Remembrance Day

Two walks, two experiences.

This morning, around 8:30, I took Stella for a half hour walk around the ‘hood. It was frosty and cool. Nice though. We had fun.

This afternoon at about 2:30 I took her out again to the powerline and was treated to a bright, blue sky and 0C degrees. I guess I’m settling into winter. It hasn’t really been above zero since October 31st and some days have been very cold and miserable. Nevertheless, it’s time to stop mourning autumn and move on. Winter is (mostly) a beautiful season. Stella LOVES the snow. It’s all good.

Last week, on one of our evening walks, Stella was attacked by a neighbourhood dog, Rory, a Great Dane. She has hated Stella since since the day she arrived. Unfortunately, the son had let her off leash in the small park behind the house. When I turned the corner and saw Rory, I turned around as fast as I could, but Rory was on Stella in a second. It was very vicious. Super nice family, very bad mistake. Stella is OK, but it was scary. The son had to lay on top of Rory to pin her down. After it was over, Stella just carried on as if nothing happened, but we later discovered blood and a few minor punctures.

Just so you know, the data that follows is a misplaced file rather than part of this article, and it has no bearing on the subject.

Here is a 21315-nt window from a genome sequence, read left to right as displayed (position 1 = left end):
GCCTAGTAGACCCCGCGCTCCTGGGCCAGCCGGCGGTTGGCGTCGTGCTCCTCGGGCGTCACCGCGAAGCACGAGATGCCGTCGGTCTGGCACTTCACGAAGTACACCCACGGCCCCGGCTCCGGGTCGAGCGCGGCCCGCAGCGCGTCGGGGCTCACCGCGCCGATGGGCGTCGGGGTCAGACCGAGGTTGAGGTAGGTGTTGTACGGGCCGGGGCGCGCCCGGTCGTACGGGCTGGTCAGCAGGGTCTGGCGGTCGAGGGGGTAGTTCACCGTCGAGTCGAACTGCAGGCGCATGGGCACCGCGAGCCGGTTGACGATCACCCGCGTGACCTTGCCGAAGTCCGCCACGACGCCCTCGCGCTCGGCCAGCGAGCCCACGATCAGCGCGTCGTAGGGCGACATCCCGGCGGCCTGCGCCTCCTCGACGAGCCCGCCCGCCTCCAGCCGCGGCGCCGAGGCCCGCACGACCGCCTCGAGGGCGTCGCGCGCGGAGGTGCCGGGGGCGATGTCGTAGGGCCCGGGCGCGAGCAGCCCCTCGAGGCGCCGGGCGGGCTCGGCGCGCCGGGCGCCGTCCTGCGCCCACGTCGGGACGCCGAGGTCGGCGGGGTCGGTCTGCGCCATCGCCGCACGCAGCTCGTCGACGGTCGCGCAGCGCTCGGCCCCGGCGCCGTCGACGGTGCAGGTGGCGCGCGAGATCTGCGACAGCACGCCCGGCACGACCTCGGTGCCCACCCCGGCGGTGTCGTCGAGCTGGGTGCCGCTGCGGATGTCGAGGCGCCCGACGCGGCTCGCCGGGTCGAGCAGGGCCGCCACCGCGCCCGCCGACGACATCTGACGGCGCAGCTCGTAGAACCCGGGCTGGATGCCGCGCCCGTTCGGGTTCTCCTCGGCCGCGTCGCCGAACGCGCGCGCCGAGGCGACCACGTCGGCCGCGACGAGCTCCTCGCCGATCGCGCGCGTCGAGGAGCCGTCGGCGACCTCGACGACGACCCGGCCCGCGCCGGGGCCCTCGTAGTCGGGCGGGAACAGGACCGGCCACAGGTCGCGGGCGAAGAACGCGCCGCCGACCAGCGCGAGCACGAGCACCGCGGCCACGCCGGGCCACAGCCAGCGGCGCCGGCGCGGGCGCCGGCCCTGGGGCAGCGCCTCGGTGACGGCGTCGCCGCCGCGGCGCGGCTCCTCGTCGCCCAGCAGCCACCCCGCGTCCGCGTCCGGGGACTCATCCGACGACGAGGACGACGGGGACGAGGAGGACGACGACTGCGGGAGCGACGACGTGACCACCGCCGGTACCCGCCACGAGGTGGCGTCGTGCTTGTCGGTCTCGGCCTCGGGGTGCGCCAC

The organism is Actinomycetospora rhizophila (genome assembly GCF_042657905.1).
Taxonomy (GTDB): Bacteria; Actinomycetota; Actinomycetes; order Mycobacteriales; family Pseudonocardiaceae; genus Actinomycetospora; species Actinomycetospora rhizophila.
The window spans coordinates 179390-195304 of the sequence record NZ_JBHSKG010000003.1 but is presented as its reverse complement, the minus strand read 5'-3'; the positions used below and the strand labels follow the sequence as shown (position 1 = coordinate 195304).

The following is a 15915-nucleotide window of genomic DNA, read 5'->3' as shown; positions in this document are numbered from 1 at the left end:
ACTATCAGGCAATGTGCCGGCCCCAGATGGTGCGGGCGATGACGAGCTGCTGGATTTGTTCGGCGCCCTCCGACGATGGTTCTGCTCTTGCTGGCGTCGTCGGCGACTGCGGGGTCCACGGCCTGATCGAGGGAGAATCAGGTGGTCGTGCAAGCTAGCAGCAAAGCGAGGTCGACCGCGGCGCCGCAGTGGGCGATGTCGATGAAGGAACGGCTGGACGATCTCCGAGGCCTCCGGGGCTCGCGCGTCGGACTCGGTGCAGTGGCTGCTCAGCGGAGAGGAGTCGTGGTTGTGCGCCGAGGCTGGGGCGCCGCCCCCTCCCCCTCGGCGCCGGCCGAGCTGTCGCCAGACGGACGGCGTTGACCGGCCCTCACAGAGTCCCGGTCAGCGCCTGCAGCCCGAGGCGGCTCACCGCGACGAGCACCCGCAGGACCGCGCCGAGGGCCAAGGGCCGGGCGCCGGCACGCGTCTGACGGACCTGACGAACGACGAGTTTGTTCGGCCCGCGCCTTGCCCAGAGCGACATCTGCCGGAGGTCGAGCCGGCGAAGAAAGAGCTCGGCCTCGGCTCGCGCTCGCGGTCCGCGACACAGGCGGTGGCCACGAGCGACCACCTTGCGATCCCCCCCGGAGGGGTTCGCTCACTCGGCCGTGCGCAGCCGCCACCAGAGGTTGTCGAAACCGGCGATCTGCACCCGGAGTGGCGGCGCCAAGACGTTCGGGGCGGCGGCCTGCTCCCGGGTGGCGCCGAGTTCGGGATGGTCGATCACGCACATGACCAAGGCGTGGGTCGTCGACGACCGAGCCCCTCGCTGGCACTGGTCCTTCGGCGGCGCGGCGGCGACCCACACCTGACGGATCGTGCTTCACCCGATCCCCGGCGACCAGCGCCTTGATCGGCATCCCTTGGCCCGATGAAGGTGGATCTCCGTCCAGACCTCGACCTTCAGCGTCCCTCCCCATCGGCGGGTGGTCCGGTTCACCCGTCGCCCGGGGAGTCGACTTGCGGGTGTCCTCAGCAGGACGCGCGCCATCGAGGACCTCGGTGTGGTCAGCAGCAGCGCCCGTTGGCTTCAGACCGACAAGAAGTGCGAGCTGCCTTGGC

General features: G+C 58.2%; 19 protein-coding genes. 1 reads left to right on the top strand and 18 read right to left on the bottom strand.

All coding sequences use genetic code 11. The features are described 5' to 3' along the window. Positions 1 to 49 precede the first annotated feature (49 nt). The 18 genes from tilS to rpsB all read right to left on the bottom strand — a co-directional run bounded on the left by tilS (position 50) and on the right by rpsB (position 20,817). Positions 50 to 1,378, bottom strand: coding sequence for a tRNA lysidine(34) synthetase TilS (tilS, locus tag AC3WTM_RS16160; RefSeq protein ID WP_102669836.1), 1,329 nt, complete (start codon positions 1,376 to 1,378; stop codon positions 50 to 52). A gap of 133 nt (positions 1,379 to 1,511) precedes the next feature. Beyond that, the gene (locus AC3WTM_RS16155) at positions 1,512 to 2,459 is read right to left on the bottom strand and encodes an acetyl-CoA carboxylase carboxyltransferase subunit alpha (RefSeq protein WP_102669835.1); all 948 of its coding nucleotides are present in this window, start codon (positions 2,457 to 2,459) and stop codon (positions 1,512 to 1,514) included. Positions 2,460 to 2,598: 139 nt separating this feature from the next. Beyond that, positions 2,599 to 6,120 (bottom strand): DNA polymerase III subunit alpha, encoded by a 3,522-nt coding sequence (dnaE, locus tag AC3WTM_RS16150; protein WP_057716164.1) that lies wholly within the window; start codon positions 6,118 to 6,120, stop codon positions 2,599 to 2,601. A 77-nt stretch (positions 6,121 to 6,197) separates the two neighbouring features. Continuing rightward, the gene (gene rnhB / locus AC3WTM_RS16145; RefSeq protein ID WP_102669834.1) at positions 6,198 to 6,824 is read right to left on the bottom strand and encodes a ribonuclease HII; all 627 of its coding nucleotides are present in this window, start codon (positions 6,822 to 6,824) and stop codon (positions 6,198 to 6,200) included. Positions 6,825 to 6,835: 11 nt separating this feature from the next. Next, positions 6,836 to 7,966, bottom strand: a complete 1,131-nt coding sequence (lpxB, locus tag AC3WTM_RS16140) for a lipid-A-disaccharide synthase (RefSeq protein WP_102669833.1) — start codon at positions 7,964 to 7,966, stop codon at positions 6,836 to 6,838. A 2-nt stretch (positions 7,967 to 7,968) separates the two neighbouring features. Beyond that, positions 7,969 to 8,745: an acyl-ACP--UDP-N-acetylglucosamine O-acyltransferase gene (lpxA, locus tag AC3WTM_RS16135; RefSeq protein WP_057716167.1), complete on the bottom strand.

I prefer uneventful walks.